Cecilia Arditto Delsoglio

Post Term: polyrhythm

Tissue (2019)

for orchestra
1st prize Rychenberg Competition, Winterthur, Switzerland
Based on the photo series “Wounds of violence” by Adél Koleszár.

The human skin has its sonic representation on the whole orchestra like a flexible and elastic body, represented by big percussion instruments: timpani, thunder sheet, bass drum, lion’s roar, and tam-tam Big surfaces of skin, wood, metal, string and paper are hit, rubbed, stroked, scratched, and touched with the fingers by the percussionists, echoed by the rest of the orchestra. It is a “concerto” for big surfaces, where the soloists are not only the percussionists but “the matter itself.” The orchestra doesn’t play “around” or “with” the players but “inside”: in an implosive gesture, the percussionists “swallow” the orchestra which is playing from the heart of their matter. The orchestral tissue expands and contracts in various levels: density (from solos to full divisi), rhythm, and tone division (going from small microtones to wide intervals). Ornaments and microtones in this piece are used mainly to create textures, crafting the sound from “inside out” and modeling micro-variations. As a cantus firmus, Tissue uses a traditional Mexican song, “La llorona (The weeping woman”) close to the spirit of Adél Koleszár’s geographical and emotional landscapes. Lyrics refer to romantic love, mainly as suffering and death, and women as an object to be deathly loved and consequently disposed of.

Audio
Video (version 1)
• Video  (version 2) final Rychenberg competition
• Video explanations (percussion extended techniques)
• Comments about the piece by C. Arditto

• Press

Download score PDF

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Related works:

• Música invisible for flute (2003)
• Palabras / Words (2005)
• Life on Mars (2016)
• The dearest dream (2018)

 

 

Palabras / Words (2005)

for soprano, viola, baritone saxophone and 1/16th tone piano.
comissioned by NFPK, Holland

Palabras uses words in two different ways: words as sounds, and words as meaning.
Written for 1/16 tone piano, saxophone, viola and voice, the microtonal division of the tones remains the fluctuation of the spoken voice.

The piece is divided into five different blocks of spoken language that go from the proper spoken voice (Part IV) to a melodic line (part II) which is sung by the four instruments. Every block or surface has a different quality in relation to different kinds of discourse.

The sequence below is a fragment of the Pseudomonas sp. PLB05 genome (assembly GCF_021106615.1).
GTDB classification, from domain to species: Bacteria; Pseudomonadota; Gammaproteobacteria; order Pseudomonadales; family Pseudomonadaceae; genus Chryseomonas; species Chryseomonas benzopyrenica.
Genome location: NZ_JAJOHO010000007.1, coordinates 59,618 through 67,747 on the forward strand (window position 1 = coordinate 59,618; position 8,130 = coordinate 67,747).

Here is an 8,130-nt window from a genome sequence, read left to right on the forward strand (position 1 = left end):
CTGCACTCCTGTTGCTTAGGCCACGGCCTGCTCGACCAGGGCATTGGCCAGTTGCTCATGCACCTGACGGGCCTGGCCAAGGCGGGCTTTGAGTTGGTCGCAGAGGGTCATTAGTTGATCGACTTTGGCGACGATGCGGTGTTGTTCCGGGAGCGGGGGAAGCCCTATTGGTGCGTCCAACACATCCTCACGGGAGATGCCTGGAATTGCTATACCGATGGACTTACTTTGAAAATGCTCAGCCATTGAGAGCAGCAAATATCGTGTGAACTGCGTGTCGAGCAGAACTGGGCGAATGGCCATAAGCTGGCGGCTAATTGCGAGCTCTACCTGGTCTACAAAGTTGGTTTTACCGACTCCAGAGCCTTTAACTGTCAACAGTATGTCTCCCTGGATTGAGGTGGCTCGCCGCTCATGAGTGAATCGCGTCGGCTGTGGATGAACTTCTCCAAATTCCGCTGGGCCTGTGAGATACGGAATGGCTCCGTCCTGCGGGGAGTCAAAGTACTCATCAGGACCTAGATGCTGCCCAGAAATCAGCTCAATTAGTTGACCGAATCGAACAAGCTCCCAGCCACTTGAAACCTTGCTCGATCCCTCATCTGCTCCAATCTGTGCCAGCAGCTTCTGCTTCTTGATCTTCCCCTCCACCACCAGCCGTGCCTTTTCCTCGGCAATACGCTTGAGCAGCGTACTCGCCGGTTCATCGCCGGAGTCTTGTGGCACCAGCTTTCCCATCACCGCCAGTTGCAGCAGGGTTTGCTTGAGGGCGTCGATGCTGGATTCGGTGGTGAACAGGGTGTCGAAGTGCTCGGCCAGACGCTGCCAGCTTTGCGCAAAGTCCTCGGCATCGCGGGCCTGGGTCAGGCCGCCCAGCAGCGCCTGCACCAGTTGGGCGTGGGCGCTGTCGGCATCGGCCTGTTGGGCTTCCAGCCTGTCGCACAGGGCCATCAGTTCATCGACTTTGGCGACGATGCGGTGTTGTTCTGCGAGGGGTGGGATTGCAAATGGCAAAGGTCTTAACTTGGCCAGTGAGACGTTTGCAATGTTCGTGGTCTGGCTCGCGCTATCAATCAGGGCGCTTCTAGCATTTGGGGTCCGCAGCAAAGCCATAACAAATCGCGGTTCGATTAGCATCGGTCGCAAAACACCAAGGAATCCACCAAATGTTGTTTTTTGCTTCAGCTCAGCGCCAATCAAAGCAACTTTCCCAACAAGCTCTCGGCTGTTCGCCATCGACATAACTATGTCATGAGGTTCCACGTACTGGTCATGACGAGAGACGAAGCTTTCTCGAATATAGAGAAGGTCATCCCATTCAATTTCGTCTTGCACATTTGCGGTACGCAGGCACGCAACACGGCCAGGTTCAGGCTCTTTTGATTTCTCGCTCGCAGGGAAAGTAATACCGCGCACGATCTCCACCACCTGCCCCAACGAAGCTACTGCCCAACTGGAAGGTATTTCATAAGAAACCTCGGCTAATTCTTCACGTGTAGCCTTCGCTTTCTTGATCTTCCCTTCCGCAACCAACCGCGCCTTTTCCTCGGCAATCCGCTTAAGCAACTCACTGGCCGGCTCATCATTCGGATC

Julian Carrillo,s  1/16 tone piano was a primary inspiration for this piece and its relation to the spoken voice. The microtonal divisions of the piano are in the frequency range of the spoken language.

• Audio
• Video (excerpts)
• Analysis
• Press

Related works:

• Música invisible for flute (2003)
• Life on Mars (2016)

Casi cerca / Almost close (2003)

Casi cerca / Almost close is based on the idea of suggestion rather than revelation. The music operates in the outer limits of perception; events are sensed rather than clearly perceived. Contour prevails over detail, the respiration of music is whispered.
The narrow dynamic range, the restricted instrumental timbre, and the blurred effect of the rhythmical combinations aim at creating music that is slightly ‘out of focus.’
Melodies are masked, melos being more important than the melody itself. Casi cerca is related to something possible to perceive but impossible to touch, impossible to see, impossible to hear. The word “casi” (almost) represents the fragile line that divides things that are close, completely apart.

• Audio
• Interview/article PDF
• Analysis

Related post/s in my blog:

“About notation” (English)
“Sobre el triunfo del fracaso” (Spanish)

Download score PDF

Send download link to:

Related works:

• Canciones (1998)
• Palabras / Words (2005)
• The daughter of the sorceress – opera page